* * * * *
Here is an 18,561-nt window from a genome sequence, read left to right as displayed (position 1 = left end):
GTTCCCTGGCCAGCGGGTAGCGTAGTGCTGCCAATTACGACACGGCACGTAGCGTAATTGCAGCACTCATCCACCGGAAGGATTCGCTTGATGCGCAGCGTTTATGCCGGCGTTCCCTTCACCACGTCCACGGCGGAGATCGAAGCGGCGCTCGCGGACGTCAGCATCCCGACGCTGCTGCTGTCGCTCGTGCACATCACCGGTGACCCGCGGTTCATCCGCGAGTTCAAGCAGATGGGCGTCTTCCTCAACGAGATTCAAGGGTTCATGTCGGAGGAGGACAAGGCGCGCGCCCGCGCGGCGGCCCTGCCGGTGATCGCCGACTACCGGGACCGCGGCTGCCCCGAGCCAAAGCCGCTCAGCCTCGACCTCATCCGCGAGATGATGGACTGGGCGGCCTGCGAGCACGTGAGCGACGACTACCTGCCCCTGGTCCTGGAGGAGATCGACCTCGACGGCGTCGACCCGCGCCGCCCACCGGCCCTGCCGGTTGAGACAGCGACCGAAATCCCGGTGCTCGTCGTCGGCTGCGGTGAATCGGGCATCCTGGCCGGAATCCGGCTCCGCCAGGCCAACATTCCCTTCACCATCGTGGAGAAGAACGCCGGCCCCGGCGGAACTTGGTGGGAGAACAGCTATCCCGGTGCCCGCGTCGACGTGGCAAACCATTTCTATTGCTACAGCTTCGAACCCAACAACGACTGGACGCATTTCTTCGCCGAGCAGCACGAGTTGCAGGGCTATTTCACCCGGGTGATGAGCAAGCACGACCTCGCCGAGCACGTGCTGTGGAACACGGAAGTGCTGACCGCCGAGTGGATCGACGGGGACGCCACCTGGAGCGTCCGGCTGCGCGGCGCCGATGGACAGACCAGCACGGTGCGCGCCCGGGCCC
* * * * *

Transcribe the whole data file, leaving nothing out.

Here is an 18,561-nt window from a genome sequence, read left to right as displayed (position 1 = left end):
GTTCCCTGGCCAGCGGGTAGCGTAGTGCTGCCAATTACGACACGGCACGTAGCGTAATTGCAGCACTCATCCACCGGAAGGATTCGCTTGATGCGCAGCGTTTATGCCGGCGTTCCCTTCACCACGTCCACGGCGGAGATCGAAGCGGCGCTCGCGGACGTCAGCATCCCGACGCTGCTGCTGTCGCTCGTGCACATCACCGGTGACCCGCGGTTCATCCGCGAGTTCAAGCAGATGGGCGTCTTCCTCAACGAGATTCAAGGGTTCATGTCGGAGGAGGACAAGGCGCGCGCCCGCGCGGCGGCCCTGCCGGTGATCGCCGACTACCGGGACCGCGGCTGCCCCGAGCCAAAGCCGCTCAGCCTCGACCTCATCCGCGAGATGATGGACTGGGCGGCCTGCGAGCACGTGAGCGACGACTACCTGCCCCTGGTCCTGGAGGAGATCGACCTCGACGGCGTCGACCCGCGCCGCCCACCGGCCCTGCCGGTTGAGACAGCGACCGAAATCCCGGTGCTCGTCGTCGGCTGCGGTGAATCGGGCATCCTGGCCGGAATCCGGCTCCGCCAGGCCAACATTCCCTTCACCATCGTGGAGAAGAACGCCGGCCCCGGCGGAACTTGGTGGGAGAACAGCTATCCCGGTGCCCGCGTCGACGTGGCAAACCATTTCTATTGCTACAGCTTCGAACCCAACAACGACTGGACGCATTTCTTCGCCGAGCAGCACGAGTTGCAGGGCTATTTCACCCGGGTGATGAGCAAGCACGACCTCGCCGAGCACGTGCTGTGGAACACGGAAGTGCTGACCGCCGAGTGGATCGACGGGGACGCCACCTGGAGCGTCCGGCTGCGCGGCGCCGATGGACAGACCAGCACGGTGCGCGCCCGGGCCC